As Evgeny Morozov wrote in a blog post for Foreign Policy, “If I were working for the Iranian or the Chinese government, I would immediately dispatch my Internet geek squads to check on Google Buzz accounts for political activists and see if they have any connections that were previously unknown to the government.”

The key point here, of course, is that despite the publicity trends online, people still think of email as a private realm — and Google ripped down that curtain, leaving people feeling exposed and vulnerable. And they’re pissed.

Google is known for releasing new products before they are fully ready and then improving them over time. But its decision to do so with Buzz, coupled with its introduction to all 176 million Gmail users by default, appears to have backfired.

“It was a terrible mistake,” said Danny Sullivan, a specialist on Google and editor of SearchEngineLand, an industry blog. “I don’t think people expected that Google would show the world who you are connected with. And if there was a way to opt out, it was really easy to miss.”

It seems that Google was just so darn excited — and expecting its users to be same — about the idea of enabling more seamless access and interaction to think much about the consequences… which is just funny, consider how astutely my undergrads note the risks. You’d think the Google team could keep up with our “intro to digital media” conversations.

Fashion Tech

Christmas gift for the fashion technology forward?

If your clothes are supposed to say something about you, then this dress says you’re afraid of the dark? Or, you’re the light of the party. Ha!

LED Dress Lights Up Your Wardrobe and the Night

And this shirt says you have trouble being alone? (Actually, this one I can see as beneficial for kids. Let’s say Mommy or Daddy have to go on a business trip, but they can still hug little Sally or Sam before bedtime. It’s a nice thought.)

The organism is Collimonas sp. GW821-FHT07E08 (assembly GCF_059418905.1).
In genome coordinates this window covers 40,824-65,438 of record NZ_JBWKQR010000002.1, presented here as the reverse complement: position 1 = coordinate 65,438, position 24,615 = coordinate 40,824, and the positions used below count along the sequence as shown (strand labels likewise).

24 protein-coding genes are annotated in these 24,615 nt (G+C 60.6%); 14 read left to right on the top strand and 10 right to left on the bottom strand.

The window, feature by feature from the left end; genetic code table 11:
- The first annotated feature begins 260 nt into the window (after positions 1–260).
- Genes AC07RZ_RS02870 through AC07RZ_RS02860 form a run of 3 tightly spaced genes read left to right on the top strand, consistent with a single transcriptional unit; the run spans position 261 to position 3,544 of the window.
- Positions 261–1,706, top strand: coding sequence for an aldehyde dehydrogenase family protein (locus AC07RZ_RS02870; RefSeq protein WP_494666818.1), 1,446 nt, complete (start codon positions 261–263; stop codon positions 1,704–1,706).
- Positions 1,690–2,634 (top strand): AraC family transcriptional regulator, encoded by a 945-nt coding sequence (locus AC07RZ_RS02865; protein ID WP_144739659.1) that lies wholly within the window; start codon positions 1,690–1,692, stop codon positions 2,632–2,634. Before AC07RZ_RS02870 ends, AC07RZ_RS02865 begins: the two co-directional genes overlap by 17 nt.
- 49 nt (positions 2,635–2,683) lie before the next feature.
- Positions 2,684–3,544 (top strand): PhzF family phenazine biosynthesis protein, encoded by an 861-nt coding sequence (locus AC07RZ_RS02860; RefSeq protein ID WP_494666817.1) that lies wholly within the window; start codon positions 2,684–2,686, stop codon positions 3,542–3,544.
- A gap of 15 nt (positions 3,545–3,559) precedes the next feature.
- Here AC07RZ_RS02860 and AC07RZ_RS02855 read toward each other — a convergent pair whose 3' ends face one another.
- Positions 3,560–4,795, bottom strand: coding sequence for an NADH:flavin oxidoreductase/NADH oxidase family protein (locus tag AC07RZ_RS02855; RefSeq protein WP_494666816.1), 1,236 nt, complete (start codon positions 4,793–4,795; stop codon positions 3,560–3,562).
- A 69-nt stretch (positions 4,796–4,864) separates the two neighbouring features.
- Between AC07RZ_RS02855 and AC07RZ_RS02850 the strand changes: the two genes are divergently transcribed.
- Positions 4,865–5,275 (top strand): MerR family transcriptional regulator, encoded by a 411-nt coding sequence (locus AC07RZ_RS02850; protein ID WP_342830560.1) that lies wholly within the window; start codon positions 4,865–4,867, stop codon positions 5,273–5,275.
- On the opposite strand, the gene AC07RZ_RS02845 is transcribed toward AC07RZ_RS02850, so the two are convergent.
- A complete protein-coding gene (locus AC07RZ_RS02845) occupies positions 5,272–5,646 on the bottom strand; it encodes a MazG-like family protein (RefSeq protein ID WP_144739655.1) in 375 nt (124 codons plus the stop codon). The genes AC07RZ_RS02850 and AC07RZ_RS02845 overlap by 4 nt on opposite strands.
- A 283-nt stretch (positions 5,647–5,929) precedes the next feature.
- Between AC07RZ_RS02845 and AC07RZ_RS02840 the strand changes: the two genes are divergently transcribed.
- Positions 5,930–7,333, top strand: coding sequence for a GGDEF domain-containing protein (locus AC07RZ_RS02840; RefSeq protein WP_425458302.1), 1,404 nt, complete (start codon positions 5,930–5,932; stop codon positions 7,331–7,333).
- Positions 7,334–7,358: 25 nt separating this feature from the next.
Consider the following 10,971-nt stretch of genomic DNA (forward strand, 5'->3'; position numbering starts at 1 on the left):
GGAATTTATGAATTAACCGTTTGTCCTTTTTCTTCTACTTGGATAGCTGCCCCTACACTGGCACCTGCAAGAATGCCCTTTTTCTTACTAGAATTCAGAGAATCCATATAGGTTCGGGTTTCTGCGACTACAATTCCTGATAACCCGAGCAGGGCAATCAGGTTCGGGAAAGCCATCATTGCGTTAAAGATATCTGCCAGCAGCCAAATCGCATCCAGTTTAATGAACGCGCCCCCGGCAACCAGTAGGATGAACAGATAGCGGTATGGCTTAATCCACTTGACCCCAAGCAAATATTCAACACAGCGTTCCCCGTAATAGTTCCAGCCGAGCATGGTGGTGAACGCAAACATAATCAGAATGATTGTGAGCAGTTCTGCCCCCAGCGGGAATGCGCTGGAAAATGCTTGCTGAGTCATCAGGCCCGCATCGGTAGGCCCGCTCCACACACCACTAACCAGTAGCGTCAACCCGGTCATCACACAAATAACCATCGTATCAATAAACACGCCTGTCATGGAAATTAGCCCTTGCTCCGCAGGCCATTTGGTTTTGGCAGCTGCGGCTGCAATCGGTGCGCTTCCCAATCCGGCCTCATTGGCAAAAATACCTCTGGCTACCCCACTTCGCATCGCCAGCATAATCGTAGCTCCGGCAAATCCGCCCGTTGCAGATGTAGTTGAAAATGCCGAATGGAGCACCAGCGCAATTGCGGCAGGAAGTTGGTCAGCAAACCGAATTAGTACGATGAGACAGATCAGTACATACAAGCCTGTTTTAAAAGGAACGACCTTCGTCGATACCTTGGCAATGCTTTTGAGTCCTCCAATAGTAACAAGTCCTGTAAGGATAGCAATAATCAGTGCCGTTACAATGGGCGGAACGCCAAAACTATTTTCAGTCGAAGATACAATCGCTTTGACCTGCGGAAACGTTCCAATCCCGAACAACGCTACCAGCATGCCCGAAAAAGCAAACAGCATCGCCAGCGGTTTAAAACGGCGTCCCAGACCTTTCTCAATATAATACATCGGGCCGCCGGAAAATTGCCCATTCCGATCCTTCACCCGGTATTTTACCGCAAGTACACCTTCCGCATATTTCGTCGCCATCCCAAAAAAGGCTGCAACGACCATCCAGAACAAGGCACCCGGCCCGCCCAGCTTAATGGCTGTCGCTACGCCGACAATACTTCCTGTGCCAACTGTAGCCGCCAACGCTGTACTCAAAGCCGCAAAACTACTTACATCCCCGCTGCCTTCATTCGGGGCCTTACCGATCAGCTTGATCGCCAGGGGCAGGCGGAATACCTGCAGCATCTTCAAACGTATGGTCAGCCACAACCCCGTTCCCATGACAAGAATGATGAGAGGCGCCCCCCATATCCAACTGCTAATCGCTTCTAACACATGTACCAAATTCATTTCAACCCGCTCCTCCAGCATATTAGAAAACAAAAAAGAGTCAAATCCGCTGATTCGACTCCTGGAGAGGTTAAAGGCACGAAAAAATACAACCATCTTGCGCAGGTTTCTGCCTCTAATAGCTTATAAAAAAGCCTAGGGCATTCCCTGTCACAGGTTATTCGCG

The Hug Shirt

Technology in my wardrobe. . . I might be geeky enough for that.

Transparency in photography

There’s a fascinating piece in the NY Times today — “Point, Shoot, Retouch and Label?” by Steven Erlanger –about French politician Valerie Boyer’s draft of a law requiring advertisements to carry a label if they contain images that have been digitally retouched. This is not a new discussion; publishing associations in the UK and elsewhere have talked about voluntary reform. Check out the consistently smart coverage in Jezebel. But it may be the first to push a law.

The article focuses on the issue of women’s body images and the dangers of falsified ideals, documenting various approaches to this debate, from hopes that “such a label might sensitize people to the fakery involved in most of the advertising images with which they’re bludgeoned” to the threat that “such a law would destroy photographic art.”

In this vein, a fashion photographer is quoted pointing out that all photography is a representation of reality through a lens that excludes as well as captures. Very smart and valid… but is this the generally accepted view that fashion magazine readers share? Based on a sample of my self, friends, students, sister, cousins…. No. However naively, most women still “buy” these false images.

An editor at Marie Claire declares the labels unnecessary because “Our readers are not idiots … Of course they’re all retouched.” You’ve got to almost admire her bravado, and the move to convince her readers with a magazine that so clearly respects their intelligence… I guess I’m an idiot, then, since despite my rhetorical training, I’d still love to be informed.

Check out Marie Claire’s edited editors:

Photoshop Disasters: Marie Claire

Photoshop Disasters: Marie Claire

At least, in the meantime, we have such wonderful sources as Jezebel and Photoshop Disasters and Photoshop of Horrors, and of course fun on YouTube: